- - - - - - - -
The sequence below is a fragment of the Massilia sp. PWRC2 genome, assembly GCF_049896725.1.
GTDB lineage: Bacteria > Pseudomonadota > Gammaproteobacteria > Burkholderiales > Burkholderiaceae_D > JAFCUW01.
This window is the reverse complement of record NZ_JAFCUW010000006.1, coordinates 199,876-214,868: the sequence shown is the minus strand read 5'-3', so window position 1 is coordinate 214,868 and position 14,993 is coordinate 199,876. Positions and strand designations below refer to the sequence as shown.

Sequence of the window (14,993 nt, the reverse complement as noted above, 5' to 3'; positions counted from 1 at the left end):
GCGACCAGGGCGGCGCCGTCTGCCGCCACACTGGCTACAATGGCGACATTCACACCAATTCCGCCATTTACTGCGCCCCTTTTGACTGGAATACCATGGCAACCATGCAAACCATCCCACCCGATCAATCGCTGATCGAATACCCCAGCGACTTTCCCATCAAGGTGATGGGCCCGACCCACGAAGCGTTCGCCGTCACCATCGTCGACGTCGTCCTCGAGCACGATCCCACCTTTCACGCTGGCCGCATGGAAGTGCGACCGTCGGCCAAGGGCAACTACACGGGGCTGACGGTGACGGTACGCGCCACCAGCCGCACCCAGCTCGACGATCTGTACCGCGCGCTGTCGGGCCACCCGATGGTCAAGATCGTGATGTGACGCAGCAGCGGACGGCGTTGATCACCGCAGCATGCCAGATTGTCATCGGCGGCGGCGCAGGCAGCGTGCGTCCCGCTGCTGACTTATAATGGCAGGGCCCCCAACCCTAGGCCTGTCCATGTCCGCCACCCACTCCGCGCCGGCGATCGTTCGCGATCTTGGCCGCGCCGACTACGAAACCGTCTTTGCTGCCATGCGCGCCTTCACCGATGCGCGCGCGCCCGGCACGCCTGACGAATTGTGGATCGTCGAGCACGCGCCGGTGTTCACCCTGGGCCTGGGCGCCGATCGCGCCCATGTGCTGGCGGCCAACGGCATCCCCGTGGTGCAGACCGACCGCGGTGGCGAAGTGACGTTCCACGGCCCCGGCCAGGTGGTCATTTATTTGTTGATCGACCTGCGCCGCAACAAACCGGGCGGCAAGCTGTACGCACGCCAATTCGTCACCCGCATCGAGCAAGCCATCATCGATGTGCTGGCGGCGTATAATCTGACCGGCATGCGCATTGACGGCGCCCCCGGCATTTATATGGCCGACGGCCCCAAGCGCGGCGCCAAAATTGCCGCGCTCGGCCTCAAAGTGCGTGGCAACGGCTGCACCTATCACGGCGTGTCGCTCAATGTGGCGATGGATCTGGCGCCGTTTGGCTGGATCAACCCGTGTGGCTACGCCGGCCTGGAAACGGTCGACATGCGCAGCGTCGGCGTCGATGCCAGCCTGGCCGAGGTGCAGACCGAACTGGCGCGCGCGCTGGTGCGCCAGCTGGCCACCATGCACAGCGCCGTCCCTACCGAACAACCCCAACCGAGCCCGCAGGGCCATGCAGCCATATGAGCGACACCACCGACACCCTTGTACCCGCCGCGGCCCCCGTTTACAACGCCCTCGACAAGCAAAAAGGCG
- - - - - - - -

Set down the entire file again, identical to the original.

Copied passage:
The sequence below is a fragment of the Massilia sp. PWRC2 genome, assembly GCF_049896725.1.
GTDB lineage: Bacteria > Pseudomonadota > Gammaproteobacteria > Burkholderiales > Burkholderiaceae_D > JAFCUW01.
This window is the reverse complement of record NZ_JAFCUW010000006.1, coordinates 199,876-214,868: the sequence shown is the minus strand read 5'-3', so window position 1 is coordinate 214,868 and position 14,993 is coordinate 199,876. Positions and strand designations below refer to the sequence as shown.

Sequence of the window (14,993 nt, the reverse complement as noted above, 5' to 3'; positions counted from 1 at the left end):
GCGACCAGGGCGGCGCCGTCTGCCGCCACACTGGCTACAATGGCGACATTCACACCAATTCCGCCATTTACTGCGCCCCTTTTGACTGGAATACCATGGCAACCATGCAAACCATCCCACCCGATCAATCGCTGATCGAATACCCCAGCGACTTTCCCATCAAGGTGATGGGCCCGACCCACGAAGCGTTCGCCGTCACCATCGTCGACGTCGTCCTCGAGCACGATCCCACCTTTCACGCTGGCCGCATGGAAGTGCGACCGTCGGCCAAGGGCAACTACACGGGGCTGACGGTGACGGTACGCGCCACCAGCCGCACCCAGCTCGACGATCTGTACCGCGCGCTGTCGGGCCACCCGATGGTCAAGATCGTGATGTGACGCAGCAGCGGACGGCGTTGATCACCGCAGCATGCCAGATTGTCATCGGCGGCGGCGCAGGCAGCGTGCGTCCCGCTGCTGACTTATAATGGCAGGGCCCCCAACCCTAGGCCTGTCCATGTCCGCCACCCACTCCGCGCCGGCGATCGTTCGCGATCTTGGCCGCGCCGACTACGAAACCGTCTTTGCTGCCATGCGCGCCTTCACCGATGCGCGCGCGCCCGGCACGCCTGACGAATTGTGGATCGTCGAGCACGCGCCGGTGTTCACCCTGGGCCTGGGCGCCGATCGCGCCCATGTGCTGGCGGCCAACGGCATCCCCGTGGTGCAGACCGACCGCGGTGGCGAAGTGACGTTCCACGGCCCCGGCCAGGTGGTCATTTATTTGTTGATCGACCTGCGCCGCAACAAACCGGGCGGCAAGCTGTACGCACGCCAATTCGTCACCCGCATCGAGCAAGCCATCATCGATGTGCTGGCGGCGTATAATCTGACCGGCATGCGCATTGACGGCGCCCCCGGCATTTATATGGCCGACGGCCCCAAGCGCGGCGCCAAAATTGCCGCGCTCGGCCTCAAAGTGCGTGGCAACGGCTGCACCTATCACGGCGTGTCGCTCAATGTGGCGATGGATCTGGCGCCGTTTGGCTGGATCAACCCGTGTGGCTACGCCGGCCTGGAAACGGTCGACATGCGCAGCGTCGGCGTCGATGCCAGCCTGGCCGAGGTGCAGACCGAACTGGCGCGCGCGCTGGTGCGCCAGCTGGCCACCATGCACAGCGCCGTCCCTACCGAACAACCCCAACCGAGCCCGCAGGGCCATGCAGCCATATGAGCGACACCACCGACACCCTTGTACCCGCCGCGGCCCCCGTTTACAACGCCCTCGACAAGCAAAAAGGCG